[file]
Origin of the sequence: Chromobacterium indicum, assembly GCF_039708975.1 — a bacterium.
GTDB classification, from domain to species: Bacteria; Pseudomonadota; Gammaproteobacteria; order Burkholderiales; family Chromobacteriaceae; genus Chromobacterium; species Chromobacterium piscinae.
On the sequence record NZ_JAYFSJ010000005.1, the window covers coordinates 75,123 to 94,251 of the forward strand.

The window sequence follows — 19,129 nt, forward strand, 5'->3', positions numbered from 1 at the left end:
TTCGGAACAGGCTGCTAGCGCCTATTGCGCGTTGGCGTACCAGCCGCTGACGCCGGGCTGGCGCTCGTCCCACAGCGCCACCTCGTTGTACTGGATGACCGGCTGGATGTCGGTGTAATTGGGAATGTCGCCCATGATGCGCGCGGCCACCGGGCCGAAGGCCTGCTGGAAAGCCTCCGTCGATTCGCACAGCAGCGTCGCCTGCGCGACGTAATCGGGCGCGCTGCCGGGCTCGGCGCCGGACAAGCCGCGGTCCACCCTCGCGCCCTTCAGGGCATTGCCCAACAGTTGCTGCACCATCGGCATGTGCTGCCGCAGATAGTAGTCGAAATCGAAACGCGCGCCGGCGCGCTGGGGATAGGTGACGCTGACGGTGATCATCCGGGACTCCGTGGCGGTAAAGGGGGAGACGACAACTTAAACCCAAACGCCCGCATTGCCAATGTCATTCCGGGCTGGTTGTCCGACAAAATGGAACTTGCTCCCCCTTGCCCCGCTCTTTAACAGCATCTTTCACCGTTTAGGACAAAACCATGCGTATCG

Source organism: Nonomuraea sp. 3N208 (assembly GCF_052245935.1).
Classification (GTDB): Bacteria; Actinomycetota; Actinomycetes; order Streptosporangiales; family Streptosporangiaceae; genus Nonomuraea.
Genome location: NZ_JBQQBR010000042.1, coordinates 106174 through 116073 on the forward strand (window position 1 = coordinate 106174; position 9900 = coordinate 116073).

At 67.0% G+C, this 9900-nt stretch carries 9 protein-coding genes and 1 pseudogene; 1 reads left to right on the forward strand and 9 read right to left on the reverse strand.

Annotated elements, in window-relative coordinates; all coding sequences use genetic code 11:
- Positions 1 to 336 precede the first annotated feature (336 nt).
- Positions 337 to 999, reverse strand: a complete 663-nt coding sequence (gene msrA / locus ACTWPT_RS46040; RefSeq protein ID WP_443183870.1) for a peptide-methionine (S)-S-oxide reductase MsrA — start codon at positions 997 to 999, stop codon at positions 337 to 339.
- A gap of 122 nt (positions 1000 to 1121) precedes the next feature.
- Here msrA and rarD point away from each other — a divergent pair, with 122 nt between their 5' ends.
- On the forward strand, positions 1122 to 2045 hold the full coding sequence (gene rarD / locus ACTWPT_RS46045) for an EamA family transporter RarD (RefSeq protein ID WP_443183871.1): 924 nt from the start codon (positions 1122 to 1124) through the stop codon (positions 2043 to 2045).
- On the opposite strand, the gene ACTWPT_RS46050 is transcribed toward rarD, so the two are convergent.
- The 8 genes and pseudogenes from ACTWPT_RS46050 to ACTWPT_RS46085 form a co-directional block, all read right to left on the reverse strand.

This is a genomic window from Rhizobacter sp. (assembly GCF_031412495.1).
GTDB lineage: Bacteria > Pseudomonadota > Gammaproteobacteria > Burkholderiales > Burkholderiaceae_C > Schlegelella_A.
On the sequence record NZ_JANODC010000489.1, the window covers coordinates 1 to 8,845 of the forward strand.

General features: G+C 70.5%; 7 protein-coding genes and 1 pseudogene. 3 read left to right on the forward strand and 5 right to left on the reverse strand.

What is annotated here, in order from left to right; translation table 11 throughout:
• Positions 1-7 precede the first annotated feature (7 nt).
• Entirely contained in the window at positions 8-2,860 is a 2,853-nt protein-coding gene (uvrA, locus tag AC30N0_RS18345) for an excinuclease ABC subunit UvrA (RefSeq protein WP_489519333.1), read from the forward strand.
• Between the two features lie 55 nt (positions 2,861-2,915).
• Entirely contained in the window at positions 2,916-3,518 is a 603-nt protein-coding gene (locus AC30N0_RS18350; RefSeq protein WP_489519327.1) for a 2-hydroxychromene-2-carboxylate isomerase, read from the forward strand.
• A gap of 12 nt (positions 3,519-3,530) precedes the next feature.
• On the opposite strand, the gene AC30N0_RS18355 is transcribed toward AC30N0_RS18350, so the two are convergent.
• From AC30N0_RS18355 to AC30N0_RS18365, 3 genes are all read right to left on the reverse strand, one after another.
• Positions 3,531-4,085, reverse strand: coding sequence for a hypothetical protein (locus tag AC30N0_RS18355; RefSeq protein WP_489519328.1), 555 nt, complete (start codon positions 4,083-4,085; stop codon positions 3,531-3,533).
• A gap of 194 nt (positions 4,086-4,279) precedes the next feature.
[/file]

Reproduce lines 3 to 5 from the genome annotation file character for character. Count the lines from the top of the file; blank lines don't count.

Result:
On the sequence record NZ_JAYFSJ010000005.1, the window covers coordinates 75,123 to 94,251 of the forward strand.

The window sequence follows — 19,129 nt, forward strand, 5'->3', positions numbered from 1 at the left end:
TTCGGAACAGGCTGCTAGCGCCTATTGCGCGTTGGCGTACCAGCCGCTGACGCCGGGCTGGCGCTCGTCCCACAGCGCCACCTCGTTGTACTGGATGACCGGCTGGATGTCGGTGTAATTGGGAATGTCGCCCATGATGCGCGCGGCCACCGGGCCGAAGGCCTGCTGGAAAGCCTCCGTCGATTCGCACAGCAGCGTCGCCTGCGCGACGTAATCGGGCGCGCTGCCGGGCTCGGCGCCGGACAAGCCGCGGTCCACCCTCGCGCCCTTCAGGGCATTGCCCAACAGTTGCTGCACCATCGGCATGTGCTGCCGCAGATAGTAGTCGAAATCGAAACGCGCGCCGGCGCGCTGGGGATAGGTGACGCTGACGGTGATCATCCGGGACTCCGTGGCGGTAAAGGGGGAGACGACAACTTAAACCCAAACGCCCGCATTGCCAATGTCATTCCGGGCTGGTTGTCCGACAAAATGGAACTTGCTCCCCCTTGCCCCGCTCTTTAACAGCATCTTTCACCGTTTAGGACAAAACCATGCGTATCG